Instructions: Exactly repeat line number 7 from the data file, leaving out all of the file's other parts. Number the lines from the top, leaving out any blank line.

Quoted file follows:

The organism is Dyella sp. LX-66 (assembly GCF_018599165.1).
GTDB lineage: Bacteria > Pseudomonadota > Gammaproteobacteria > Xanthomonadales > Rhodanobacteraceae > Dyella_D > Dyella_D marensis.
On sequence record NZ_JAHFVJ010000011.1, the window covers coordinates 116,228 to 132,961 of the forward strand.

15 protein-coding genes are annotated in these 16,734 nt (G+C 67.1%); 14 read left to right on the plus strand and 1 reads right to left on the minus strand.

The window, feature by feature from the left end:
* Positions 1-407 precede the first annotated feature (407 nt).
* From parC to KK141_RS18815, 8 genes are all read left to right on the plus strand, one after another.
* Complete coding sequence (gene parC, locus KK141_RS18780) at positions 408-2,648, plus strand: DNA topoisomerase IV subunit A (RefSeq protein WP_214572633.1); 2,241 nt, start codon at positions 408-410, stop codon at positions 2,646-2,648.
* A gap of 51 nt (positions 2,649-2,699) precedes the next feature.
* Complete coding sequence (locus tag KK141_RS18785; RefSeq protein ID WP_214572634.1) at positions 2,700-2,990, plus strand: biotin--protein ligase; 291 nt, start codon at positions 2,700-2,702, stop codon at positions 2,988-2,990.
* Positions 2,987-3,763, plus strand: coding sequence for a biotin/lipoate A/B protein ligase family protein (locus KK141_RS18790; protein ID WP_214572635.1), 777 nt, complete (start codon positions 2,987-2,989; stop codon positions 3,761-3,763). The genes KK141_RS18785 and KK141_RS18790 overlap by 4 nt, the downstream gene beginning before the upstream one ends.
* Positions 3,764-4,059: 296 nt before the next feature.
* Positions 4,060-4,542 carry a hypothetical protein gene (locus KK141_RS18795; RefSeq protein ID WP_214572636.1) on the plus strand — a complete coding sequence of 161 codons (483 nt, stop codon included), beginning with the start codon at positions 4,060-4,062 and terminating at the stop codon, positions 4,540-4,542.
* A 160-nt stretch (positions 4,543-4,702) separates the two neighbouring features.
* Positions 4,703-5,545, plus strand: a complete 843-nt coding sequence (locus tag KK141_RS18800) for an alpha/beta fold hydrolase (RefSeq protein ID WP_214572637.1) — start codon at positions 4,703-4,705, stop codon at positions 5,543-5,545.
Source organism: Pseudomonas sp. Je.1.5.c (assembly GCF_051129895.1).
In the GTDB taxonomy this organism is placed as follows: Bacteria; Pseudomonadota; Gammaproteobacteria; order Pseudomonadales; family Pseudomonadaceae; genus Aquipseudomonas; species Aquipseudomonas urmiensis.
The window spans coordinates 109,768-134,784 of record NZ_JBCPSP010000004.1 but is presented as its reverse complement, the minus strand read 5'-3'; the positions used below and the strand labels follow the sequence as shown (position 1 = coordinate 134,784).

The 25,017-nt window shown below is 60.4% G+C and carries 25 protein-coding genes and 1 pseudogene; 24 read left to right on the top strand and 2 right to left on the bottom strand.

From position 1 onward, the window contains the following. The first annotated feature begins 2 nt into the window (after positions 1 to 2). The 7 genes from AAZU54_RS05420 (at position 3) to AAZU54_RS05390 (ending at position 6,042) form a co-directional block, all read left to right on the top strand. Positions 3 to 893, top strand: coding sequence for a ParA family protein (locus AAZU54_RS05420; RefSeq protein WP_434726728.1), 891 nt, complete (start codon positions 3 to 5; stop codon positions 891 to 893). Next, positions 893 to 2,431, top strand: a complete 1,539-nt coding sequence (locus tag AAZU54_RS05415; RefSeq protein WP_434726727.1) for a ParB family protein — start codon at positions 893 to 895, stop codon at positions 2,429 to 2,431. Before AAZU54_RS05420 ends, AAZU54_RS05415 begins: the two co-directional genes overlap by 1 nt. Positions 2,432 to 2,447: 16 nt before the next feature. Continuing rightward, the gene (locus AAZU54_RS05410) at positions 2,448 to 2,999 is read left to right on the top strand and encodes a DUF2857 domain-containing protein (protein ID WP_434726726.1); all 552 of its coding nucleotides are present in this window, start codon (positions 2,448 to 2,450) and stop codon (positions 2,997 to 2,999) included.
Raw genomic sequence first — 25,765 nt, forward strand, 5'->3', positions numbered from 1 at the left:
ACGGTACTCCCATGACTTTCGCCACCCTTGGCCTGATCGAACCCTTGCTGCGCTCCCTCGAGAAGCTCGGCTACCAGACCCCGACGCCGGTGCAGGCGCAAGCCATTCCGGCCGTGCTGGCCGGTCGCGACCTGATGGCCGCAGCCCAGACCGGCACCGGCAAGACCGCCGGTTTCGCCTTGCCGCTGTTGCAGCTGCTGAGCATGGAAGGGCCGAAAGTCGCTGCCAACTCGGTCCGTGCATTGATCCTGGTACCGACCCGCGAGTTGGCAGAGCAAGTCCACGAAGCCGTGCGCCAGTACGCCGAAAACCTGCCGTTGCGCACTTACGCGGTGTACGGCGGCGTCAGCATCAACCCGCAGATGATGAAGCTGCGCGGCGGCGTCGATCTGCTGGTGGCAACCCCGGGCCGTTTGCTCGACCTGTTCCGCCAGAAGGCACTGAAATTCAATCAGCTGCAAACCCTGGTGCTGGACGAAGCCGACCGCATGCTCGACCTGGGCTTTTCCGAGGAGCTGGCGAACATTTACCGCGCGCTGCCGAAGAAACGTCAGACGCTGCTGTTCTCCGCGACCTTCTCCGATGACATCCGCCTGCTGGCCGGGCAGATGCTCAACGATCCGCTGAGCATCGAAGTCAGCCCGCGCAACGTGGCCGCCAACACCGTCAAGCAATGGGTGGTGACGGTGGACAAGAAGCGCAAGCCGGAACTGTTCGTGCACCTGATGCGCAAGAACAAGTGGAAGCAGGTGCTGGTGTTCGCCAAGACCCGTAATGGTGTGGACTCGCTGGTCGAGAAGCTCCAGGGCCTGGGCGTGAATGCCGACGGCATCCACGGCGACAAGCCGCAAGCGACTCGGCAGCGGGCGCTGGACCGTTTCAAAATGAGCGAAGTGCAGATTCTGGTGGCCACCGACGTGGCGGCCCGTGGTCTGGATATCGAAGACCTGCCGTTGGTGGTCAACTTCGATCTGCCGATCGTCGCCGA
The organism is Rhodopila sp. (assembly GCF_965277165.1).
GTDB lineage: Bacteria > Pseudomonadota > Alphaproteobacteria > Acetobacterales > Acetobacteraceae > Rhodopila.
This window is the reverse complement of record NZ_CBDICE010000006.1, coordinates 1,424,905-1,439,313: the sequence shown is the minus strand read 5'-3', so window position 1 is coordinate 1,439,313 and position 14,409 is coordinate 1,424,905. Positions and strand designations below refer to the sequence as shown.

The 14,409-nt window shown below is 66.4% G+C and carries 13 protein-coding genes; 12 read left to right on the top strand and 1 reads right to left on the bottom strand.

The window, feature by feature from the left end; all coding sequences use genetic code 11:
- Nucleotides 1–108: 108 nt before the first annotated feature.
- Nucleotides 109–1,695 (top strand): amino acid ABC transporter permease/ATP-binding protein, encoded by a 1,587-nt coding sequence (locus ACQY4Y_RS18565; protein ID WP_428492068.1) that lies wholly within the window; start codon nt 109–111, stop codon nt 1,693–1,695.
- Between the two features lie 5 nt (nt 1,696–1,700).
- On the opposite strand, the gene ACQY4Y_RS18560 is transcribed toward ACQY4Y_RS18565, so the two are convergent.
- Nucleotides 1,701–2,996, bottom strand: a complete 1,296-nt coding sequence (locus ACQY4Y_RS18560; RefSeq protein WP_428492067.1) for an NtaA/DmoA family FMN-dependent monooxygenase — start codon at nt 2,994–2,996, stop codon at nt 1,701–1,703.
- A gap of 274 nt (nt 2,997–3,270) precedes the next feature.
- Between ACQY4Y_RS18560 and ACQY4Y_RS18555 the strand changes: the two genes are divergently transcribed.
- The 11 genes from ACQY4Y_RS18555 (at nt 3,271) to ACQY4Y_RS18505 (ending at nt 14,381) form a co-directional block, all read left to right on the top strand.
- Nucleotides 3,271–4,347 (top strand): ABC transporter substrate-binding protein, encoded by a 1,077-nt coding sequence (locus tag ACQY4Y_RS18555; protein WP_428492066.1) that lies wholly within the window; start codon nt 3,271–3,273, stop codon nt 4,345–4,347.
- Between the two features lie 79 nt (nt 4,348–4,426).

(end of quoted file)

* From parC to KK141_RS18815, 8 genes are all read left to right on the plus strand, one after another.